Saturday, June 30, 2007


Friday, June 29, 2007



Sicko deals with the problems of the American for-profit health insurance and pharmaceutical industries. Its main message is that government-run health care is a better model than the present US health-care system because the present system is designed to maximize profit by minimizing the care delivered to patients.

At one point in the film Moore says: "And the United States slipped to 37 in health care around the world, just slightly ahead of Slovenia."

U.S. health-care system

Anecdotes of people denied care

The movie starts retelling the stories of people who were denied health care, either because they did not have health insurance or because the insurance companies found a way not to pay them. (On February 3, 2006, Moore requested, via his blog, that people send "Health Care Horror Stories" in an effort to share his view on the health care industry.[3])

  • In one case, Doug Noe's insurance provider, Cigna Healthcare, approved a cochlear ear implant for only the left ear of Noe's daughter, Annette, born with an acute hearing disability. Cigna argued that a two-ear operation was "experimental." (When Noe alerted Moore to the case, the insurer reversed its decision.)[4]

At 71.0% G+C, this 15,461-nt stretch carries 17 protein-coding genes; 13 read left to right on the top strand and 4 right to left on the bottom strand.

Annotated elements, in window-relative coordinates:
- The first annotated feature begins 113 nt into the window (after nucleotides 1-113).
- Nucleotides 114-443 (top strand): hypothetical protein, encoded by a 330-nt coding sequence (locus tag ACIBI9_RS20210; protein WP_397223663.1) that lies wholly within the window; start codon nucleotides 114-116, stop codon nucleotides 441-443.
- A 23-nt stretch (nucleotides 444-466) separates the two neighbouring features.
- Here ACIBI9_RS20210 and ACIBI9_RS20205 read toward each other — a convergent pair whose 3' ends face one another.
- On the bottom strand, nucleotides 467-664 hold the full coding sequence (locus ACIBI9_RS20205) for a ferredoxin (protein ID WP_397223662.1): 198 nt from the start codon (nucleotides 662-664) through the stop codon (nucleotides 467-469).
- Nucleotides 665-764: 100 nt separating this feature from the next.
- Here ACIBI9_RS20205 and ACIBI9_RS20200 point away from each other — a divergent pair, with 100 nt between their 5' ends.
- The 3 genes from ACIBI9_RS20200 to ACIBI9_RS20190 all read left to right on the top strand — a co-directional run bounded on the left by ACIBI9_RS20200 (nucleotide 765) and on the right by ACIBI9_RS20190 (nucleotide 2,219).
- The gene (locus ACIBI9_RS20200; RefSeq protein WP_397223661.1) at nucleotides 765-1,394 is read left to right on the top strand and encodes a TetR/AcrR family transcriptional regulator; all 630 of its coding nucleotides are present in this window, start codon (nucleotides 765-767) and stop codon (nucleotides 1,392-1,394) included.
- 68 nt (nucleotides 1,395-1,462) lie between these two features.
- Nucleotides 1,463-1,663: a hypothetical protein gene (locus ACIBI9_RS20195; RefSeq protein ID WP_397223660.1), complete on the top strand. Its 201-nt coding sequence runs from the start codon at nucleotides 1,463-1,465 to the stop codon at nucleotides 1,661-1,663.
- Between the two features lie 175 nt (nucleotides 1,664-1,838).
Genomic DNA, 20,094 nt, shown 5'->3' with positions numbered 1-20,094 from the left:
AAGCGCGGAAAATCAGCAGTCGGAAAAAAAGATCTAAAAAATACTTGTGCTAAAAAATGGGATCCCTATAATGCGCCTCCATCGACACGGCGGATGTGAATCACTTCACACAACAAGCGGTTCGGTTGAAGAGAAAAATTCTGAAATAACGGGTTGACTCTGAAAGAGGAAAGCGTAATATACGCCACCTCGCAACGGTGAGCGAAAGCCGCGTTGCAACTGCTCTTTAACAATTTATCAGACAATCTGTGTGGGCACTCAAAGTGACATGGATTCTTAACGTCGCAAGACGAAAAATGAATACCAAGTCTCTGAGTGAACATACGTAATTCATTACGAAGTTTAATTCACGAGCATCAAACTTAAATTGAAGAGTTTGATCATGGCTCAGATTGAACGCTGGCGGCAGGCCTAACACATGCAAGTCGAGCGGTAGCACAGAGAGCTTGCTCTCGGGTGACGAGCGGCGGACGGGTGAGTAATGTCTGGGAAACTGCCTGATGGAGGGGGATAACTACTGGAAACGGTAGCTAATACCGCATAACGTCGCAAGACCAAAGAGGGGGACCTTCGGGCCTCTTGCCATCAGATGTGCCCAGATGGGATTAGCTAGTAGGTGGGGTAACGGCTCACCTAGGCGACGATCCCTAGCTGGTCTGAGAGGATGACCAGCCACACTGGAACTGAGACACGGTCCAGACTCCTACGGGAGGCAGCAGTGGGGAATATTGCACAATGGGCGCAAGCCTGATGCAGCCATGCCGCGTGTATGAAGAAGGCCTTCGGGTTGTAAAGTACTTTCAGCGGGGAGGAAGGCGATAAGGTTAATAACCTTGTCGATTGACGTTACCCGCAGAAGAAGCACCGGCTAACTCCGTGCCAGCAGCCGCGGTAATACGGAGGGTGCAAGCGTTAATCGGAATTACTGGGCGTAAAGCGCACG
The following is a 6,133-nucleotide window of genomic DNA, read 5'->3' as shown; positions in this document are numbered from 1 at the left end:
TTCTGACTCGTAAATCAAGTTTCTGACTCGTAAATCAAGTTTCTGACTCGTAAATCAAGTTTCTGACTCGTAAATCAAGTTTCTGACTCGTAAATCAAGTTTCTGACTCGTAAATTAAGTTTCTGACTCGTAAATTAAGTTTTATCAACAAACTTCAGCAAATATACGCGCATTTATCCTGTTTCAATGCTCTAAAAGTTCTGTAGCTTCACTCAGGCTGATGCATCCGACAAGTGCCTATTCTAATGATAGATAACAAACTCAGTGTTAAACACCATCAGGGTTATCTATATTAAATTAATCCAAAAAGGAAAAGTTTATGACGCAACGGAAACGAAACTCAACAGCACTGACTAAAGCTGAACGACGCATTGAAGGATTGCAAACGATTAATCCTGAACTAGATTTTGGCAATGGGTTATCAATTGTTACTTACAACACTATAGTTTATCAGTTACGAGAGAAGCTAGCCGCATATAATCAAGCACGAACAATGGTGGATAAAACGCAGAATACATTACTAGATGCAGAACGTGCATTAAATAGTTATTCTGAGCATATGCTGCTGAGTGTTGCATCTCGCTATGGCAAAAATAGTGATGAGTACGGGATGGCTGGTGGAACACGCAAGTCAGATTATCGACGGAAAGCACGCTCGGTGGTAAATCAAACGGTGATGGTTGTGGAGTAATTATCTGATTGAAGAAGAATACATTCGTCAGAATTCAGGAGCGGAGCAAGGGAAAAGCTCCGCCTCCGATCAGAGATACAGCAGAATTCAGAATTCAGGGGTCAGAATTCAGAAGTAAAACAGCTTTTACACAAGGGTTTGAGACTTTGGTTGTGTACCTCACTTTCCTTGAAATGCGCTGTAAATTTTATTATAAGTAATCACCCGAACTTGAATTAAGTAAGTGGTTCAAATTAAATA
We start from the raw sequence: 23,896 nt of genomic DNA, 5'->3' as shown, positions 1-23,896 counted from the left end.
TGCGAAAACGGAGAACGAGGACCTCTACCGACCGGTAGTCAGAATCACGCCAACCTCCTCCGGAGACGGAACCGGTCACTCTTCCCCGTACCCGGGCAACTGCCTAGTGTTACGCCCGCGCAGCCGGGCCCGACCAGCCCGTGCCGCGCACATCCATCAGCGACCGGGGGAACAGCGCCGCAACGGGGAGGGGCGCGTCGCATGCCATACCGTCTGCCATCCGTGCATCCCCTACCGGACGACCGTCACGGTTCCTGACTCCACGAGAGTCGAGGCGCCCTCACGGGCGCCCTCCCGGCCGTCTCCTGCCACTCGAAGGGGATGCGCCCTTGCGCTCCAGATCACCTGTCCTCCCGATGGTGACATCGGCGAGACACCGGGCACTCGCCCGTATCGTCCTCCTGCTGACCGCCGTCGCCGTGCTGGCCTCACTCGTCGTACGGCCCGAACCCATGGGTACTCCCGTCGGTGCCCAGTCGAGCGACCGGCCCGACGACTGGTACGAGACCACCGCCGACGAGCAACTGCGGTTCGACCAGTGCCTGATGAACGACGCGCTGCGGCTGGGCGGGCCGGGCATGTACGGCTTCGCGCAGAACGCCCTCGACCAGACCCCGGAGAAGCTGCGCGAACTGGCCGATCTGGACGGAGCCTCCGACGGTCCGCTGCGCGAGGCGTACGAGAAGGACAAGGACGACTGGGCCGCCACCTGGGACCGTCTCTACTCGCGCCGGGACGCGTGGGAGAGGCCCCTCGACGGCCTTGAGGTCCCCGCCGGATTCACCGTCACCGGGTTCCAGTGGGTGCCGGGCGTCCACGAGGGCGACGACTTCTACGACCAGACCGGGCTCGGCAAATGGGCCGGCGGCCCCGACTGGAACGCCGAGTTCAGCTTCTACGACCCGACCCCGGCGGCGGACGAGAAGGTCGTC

• A woman gets stuck with the ambulance bill after a car accident because she didn't clear the charge with her insurer before losing consciousness.[5]
  • Also shown is the widow of Tracy Pierce, who died from kidney cancer after his insurer denied a possibly life-saving bone-marrow transplant.[5]
  • One woman's insurance provider denied coverage after an operation, because she didn't mention a previous yeast infection on her application.[5]
  • Homeless patients were abandoned by Los Angeles hospitals after they had received some medical treatment. (In May 2007, Kaiser Permanente, a large nonprofit health insurer, settled criminal and civil lawsuits by agreeing to establish new rules for discharging homeless patients; paying $55,000 in fines; covering the city attorney’s investigative costs; and spending $500,000 on the homeless for follow-up care and other services.)[6]
  • Rick accidentally sawed off the tops of his middle and ring fingers on one hand while working at home. He had no insurance and limited funds at his disposal, so he has to choose whether to have the hospital reattach the end of his middle finger for $60,000 or the end of his ring finger for $12,000. (He chose the ring finger.)[5]